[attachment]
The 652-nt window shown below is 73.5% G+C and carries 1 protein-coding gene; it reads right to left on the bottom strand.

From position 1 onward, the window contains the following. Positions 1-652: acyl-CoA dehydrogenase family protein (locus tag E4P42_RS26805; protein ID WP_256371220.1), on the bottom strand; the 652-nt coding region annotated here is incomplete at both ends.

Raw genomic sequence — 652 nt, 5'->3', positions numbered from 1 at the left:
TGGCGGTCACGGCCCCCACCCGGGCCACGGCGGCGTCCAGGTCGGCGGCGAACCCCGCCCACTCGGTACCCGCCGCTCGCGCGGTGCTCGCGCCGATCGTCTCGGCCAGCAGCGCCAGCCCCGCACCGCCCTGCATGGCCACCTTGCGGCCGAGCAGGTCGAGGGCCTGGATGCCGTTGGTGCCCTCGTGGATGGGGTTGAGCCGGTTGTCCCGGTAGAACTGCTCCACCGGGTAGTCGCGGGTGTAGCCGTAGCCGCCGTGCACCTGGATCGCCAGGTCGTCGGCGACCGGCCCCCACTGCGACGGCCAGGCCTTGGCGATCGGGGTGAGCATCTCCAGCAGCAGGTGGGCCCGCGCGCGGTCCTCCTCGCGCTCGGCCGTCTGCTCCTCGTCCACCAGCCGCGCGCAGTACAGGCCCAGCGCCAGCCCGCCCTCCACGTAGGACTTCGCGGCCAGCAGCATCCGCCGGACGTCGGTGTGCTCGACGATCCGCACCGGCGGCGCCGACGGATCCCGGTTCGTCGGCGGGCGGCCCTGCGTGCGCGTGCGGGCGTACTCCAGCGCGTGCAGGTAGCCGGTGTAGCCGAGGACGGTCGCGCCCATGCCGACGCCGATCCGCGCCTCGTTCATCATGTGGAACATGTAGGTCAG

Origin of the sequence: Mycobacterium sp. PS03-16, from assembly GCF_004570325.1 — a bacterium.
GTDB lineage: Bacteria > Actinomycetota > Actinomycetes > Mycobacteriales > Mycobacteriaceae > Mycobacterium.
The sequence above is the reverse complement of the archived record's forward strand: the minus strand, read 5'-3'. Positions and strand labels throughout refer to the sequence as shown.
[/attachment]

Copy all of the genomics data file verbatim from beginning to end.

The 652-nt window shown below is 73.5% G+C and carries 1 protein-coding gene; it reads right to left on the bottom strand.

From position 1 onward, the window contains the following. Positions 1-652: acyl-CoA dehydrogenase family protein (locus tag E4P42_RS26805; protein ID WP_256371220.1), on the bottom strand; the 652-nt coding region annotated here is incomplete at both ends.

Raw genomic sequence — 652 nt, 5'->3', positions numbered from 1 at the left:
TGGCGGTCACGGCCCCCACCCGGGCCACGGCGGCGTCCAGGTCGGCGGCGAACCCCGCCCACTCGGTACCCGCCGCTCGCGCGGTGCTCGCGCCGATCGTCTCGGCCAGCAGCGCCAGCCCCGCACCGCCCTGCATGGCCACCTTGCGGCCGAGCAGGTCGAGGGCCTGGATGCCGTTGGTGCCCTCGTGGATGGGGTTGAGCCGGTTGTCCCGGTAGAACTGCTCCACCGGGTAGTCGCGGGTGTAGCCGTAGCCGCCGTGCACCTGGATCGCCAGGTCGTCGGCGACCGGCCCCCACTGCGACGGCCAGGCCTTGGCGATCGGGGTGAGCATCTCCAGCAGCAGGTGGGCCCGCGCGCGGTCCTCCTCGCGCTCGGCCGTCTGCTCCTCGTCCACCAGCCGCGCGCAGTACAGGCCCAGCGCCAGCCCGCCCTCCACGTAGGACTTCGCGGCCAGCAGCATCCGCCGGACGTCGGTGTGCTCGACGATCCGCACCGGCGGCGCCGACGGATCCCGGTTCGTCGGCGGGCGGCCCTGCGTGCGCGTGCGGGCGTACTCCAGCGCGTGCAGGTAGCCGGTGTAGCCGAGGACGGTCGCGCCCATGCCGACGCCGATCCGCGCCTCGTTCATCATGTGGAACATGTAGGTCAG

Origin of the sequence: Mycobacterium sp. PS03-16, from assembly GCF_004570325.1 — a bacterium.
GTDB lineage: Bacteria > Actinomycetota > Actinomycetes > Mycobacteriales > Mycobacteriaceae > Mycobacterium.
The sequence above is the reverse complement of the archived record's forward strand: the minus strand, read 5'-3'. Positions and strand labels throughout refer to the sequence as shown.